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Non-native plants and wildlife in the Intermountain West

Authors


  • Associate Editor: Kuvlesky

E-mail: andrea.litt@montana.edu

ABSTRACT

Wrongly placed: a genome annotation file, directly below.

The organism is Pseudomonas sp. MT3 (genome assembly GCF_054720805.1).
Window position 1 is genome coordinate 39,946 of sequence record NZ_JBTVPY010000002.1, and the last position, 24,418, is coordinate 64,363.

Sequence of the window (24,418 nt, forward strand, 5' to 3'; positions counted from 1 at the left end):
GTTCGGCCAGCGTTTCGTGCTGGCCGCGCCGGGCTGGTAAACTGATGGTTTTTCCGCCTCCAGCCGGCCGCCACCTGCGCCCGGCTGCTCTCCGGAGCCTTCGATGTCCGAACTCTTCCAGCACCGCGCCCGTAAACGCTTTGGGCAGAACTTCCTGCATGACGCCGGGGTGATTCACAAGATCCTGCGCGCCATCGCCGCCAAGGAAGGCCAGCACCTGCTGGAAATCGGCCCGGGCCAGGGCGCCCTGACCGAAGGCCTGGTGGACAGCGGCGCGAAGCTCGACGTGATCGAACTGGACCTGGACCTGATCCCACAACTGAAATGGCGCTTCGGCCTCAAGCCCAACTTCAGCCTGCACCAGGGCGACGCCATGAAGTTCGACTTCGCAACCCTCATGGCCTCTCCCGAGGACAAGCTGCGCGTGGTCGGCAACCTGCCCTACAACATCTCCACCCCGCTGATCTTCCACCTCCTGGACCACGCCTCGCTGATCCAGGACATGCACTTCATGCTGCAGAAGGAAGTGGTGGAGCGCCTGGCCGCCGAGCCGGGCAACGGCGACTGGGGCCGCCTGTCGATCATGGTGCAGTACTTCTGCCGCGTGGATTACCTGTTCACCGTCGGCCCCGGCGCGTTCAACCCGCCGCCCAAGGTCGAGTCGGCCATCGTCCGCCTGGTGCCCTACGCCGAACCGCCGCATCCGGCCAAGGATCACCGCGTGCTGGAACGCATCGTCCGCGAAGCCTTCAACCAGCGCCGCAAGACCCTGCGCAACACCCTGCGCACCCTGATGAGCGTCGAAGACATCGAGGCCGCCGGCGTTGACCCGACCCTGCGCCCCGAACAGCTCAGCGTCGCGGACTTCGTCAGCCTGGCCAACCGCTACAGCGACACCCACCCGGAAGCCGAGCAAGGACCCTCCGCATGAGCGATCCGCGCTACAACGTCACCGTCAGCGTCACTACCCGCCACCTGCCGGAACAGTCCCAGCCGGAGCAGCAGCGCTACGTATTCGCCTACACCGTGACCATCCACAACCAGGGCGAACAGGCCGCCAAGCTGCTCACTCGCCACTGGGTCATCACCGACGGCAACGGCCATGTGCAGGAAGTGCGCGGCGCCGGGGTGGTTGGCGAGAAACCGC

Non-native plant invasions can change communities and ecosystems by altering the structure and composition of native vegetation. Changes in native plant communities caused by non-native plants can influence native wildlife species in diverse ways, but the outcomes and underlying mechanisms are poorly understood. Here, we review and synthesize current information for the Intermountain West of the United States, to develop a general mechanistic understanding of how invasions by non-native plants affect wildlife, and we identify important information gaps. In this region, most species of recognized conservation and management concern are non-native forbs (e.g., leafy spurge [Euphorbia esula], spotted knapweed [Centaurea stoebe]), although non-native grasses (e.g., cheatgrass [Bromus tectorum], medusahead [Taeniatherum caput-medusae]) also have greatly altered vegetation communities. These invasions by non-native plants affect native fauna through both trophic and non-trophic (habitat) pathways and via both direct and indirect effects. The degree to which these invasions affect wildlife depends largely on the degree to which non-native plants alter form and function of native vegetation communities. Reciprocally, native animals can influence distribution and abundance of non-native plants by facilitating or inhibiting invasions through herbivory, seed predation, seed dispersal, soil disturbance, and pollination. Current understanding of interactions between non-native plants and wildlife is limited because few invasions have been studied in sufficient detail to quantify population-level effects on wildlife reliably or to identify underlying mechanisms causing the observed effects. Although management of non-native plants has increased in this region, we understand even less about whether control measures can mitigate the adverse effects of non-native plants on organisms that occupy higher trophic levels. © 2013 The Wildlife Society.

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